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What is an UPLINK port?

A colleague recently encountered some problems with keepalives on switch ports. He wrote a post about it. Keepalives are, quoted from his blog post:

By default Cisco routers and switches periodically test their (Fast) Ethernet links by sending out Loopback frames (ethertype 0×9000) addressed to themselves. Call it a “L2 self-ping” if you will. In a switched environment it can be used to test the functionality of the switch and/or keep the router’s MAC address in the switch’s address table. Another thing what this Loopback frames do, is to check for a loop. If there is a loop in the network, the resulting Loopback frame will be seen by the sending switch and the port will be err-disabled.

Cisco says that starting in 12.2SE based releases, keepalives are NO longer sent by default on fiber and uplink interfaces.

The big question, where I am struggling with is:

When is a port an UPLINK port?

Looking at a Cisco Catalyst 2960-24PC-L I get the following information about the keepalives information on the interfaces.

SW01#sh int | i 0/23|0/24|GigabitE|Keep

FastEthernet0/23 is down, line protocol is down (notconnect)
  Keepalive set (10 sec)
FastEthernet0/24 is down, line protocol is down (notconnect)
  Keepalive set (10 sec)
GigabitEthernet0/1 is up, line protocol is up (connected)
  Keepalive not set
GigabitEthernet0/2 is up, line protocol is up (connected)
  Keepalive not set

The output above shows that keepalives are enabled on the FastEthernet connections by default and disabled on the GigabitEthernet connections. The GigabitEthernet connections are dual-purpose, but I don’t use the fiber connection. But because it is a dual-purpose port I can imagine that keepalives are disabled by default, because of the fiber properties.

So I looked at at Cisco Catalyst 2960-48TT-L switch with Software Version 12.2(44)SE. This switch doesn’t have any fiber connections, but only copper. From this switch I get the following keepalives information.

SW01#sh int | i 0/47|0/48|GigabitE|Keepa

FastEthernet0/47 is down, line protocol is down (notconnect)
  Keepalive set (10 sec)
FastEthernet0/48 is down, line protocol is down (notconnect)
  Keepalive set (10 sec)
GigabitEthernet0/1 is down, line protocol is down (notconnect)
  Keepalive set (10 sec)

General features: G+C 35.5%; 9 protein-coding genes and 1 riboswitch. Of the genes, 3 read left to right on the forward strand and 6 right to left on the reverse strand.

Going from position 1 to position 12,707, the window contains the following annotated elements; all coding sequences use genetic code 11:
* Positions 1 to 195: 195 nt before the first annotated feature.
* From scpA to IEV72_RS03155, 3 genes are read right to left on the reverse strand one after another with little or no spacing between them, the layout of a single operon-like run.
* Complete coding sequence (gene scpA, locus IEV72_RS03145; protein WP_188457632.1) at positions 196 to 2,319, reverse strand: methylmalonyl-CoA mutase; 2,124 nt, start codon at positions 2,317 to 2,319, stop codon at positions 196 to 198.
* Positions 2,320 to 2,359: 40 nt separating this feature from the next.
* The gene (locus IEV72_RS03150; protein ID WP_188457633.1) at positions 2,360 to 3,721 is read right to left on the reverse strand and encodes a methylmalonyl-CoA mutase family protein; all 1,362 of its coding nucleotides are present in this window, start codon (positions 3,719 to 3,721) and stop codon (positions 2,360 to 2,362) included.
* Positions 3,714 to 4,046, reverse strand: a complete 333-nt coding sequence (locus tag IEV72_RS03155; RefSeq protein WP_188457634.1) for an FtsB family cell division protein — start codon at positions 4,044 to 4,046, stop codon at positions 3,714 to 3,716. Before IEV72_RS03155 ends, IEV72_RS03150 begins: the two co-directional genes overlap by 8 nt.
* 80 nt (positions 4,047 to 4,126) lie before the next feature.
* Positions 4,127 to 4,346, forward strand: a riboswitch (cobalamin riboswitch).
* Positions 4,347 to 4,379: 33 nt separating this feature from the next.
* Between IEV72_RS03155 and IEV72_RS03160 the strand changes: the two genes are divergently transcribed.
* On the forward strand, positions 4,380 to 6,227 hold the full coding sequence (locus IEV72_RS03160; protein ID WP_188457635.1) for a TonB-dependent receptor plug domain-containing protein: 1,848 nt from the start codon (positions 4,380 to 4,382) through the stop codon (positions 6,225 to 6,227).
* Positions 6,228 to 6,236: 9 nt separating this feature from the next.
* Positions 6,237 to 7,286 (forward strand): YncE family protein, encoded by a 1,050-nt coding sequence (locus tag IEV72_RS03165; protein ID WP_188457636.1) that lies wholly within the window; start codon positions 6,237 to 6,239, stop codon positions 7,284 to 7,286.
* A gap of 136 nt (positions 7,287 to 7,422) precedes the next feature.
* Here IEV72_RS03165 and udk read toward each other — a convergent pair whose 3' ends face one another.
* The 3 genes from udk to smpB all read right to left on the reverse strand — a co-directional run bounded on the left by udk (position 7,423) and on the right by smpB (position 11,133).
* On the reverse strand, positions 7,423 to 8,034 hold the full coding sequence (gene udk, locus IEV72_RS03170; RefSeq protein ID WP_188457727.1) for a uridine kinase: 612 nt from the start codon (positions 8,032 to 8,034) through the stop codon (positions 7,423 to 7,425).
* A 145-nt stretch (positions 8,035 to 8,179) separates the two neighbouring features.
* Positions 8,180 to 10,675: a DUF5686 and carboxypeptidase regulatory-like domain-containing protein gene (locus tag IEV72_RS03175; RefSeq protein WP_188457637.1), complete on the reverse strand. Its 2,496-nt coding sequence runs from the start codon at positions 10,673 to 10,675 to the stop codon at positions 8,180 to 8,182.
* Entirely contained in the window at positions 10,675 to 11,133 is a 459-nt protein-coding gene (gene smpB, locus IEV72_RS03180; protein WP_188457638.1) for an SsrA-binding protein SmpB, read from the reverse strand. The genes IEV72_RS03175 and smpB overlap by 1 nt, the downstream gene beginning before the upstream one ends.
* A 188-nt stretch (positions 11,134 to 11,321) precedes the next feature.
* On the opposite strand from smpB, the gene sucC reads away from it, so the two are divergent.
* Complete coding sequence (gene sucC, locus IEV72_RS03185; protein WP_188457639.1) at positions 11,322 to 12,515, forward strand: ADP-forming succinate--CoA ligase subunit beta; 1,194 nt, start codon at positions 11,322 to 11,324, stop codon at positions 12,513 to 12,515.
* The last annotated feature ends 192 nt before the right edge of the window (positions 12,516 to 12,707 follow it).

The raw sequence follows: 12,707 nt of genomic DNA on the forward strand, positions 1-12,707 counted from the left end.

GigabitEthernet0/2 is up, line protocol is up (connected)
  Keepalive set (10 sec)

The output tells me that keepalives are enabled on all switch ports. GigabitEthernet0/2 is configured as a trunk port, so now I am very confused.

I draw the following conclusions:

  1. Keepalives are disabled on uplink and fiber ports starting in 12.2SE releases. GigabitEthernet0/2 from the 48TT-L switch is configured as a trunk port. So a trunk port doesn’t mean the same as an uplink port;
  2. The “special” ports on the right side of a switch are no uplink ports, because else GigabitEthernet0/2 from the 48TT-L switch would have keepalives disabled;

After drawing these conclusion I still don’t know the exact definition of an UPLINK port :-(. Please let me know if you have any suitable definition for an UPLINK port………

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René Jorissen

Co-owner and Solution Specialist at 4IP Solutions
René Jorissen works as Solution Specialist for 4IP in the Netherlands. Network Infrastructures are the primary focus. René works with equipment of multiple vendors, like Cisco, Aruba Networks, FortiNet, HP Networking, Juniper Networks, RSA SecurID, AeroHive, Microsoft and many more. René is Aruba Certified Edge Expert (ACEX #26), Aruba Certified Mobility Expert (ACMX #438), Aruba Certified ClearPass Expert (ACCX #725), Aruba Certified Design Expert (ACDX #760), CCNP R&S, FCNSP and Certified Ethical Hacker (CEF) certified. You can follow René on Twitter and LinkedIn.

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